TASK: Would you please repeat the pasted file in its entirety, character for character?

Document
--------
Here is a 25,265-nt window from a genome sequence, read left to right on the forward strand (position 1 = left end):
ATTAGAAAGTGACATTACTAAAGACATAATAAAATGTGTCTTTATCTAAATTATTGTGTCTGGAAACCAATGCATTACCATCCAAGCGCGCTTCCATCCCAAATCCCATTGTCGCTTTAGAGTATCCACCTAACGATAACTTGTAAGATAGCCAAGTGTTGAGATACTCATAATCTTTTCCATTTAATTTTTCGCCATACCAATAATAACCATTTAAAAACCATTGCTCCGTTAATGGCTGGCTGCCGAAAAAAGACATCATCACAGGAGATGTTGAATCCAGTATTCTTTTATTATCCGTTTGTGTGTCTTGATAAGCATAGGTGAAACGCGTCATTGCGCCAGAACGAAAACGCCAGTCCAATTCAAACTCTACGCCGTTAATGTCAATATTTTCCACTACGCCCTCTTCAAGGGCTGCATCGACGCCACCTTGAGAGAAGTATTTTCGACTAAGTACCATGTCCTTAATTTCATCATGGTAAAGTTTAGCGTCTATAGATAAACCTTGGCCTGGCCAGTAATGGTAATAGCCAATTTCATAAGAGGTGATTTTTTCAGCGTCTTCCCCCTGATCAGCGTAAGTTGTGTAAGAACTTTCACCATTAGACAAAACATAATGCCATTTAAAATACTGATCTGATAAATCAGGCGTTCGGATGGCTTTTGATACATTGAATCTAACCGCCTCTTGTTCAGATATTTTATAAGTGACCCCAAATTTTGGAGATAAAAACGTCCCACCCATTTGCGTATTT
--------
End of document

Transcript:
Here is a 25,265-nt window from a genome sequence, read left to right on the forward strand (position 1 = left end):
ATTAGAAAGTGACATTACTAAAGACATAATAAAATGTGTCTTTATCTAAATTATTGTGTCTGGAAACCAATGCATTACCATCCAAGCGCGCTTCCATCCCAAATCCCATTGTCGCTTTAGAGTATCCACCTAACGATAACTTGTAAGATAGCCAAGTGTTGAGATACTCATAATCTTTTCCATTTAATTTTTCGCCATACCAATAATAACCATTTAAAAACCATTGCTCCGTTAATGGCTGGCTGCCGAAAAAAGACATCATCACAGGAGATGTTGAATCCAGTATTCTTTTATTATCCGTTTGTGTGTCTTGATAAGCATAGGTGAAACGCGTCATTGCGCCAGAACGAAAACGCCAGTCCAATTCAAACTCTACGCCGTTAATGTCAATATTTTCCACTACGCCCTCTTCAAGGGCTGCATCGACGCCACCTTGAGAGAAGTATTTTCGACTAAGTACCATGTCCTTAATTTCATCATGGTAAAGTTTAGCGTCTATAGATAAACCTTGGCCTGGCCAGTAATGGTAATAGCCAATTTCATAAGAGGTGATTTTTTCAGCGTCTTCCCCCTGATCAGCGTAAGTTGTGTAAGAACTTTCACCATTAGACAAAACATAATGCCATTTAAAATACTGATCTGATAAATCAGGCGTTCGGATGGCTTTTGATACATTGAATCTAACCGCCTCTTGTTCAGATATTTTATAAGTGACCCCAAATTTTGGAGATAAAAACGTCCCACCCATTTGCGTATTT